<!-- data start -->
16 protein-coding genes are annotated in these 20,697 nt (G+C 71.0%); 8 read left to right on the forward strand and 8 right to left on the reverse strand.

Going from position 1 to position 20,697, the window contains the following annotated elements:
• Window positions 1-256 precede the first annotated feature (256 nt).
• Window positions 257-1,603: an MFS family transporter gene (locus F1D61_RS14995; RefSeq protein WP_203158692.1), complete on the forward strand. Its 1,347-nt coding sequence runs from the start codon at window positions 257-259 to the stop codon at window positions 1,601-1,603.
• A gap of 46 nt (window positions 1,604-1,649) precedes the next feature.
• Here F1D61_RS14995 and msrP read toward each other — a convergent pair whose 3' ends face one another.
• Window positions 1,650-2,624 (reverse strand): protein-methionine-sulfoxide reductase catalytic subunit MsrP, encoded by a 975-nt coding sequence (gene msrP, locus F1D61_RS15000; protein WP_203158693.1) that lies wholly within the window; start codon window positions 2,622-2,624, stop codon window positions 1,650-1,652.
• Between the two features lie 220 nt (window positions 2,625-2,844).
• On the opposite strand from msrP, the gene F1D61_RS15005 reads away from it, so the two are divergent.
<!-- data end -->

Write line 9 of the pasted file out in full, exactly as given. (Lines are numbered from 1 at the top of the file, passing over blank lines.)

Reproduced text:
• On the opposite strand from msrP, the gene F1D61_RS15005 reads away from it, so the two are divergent.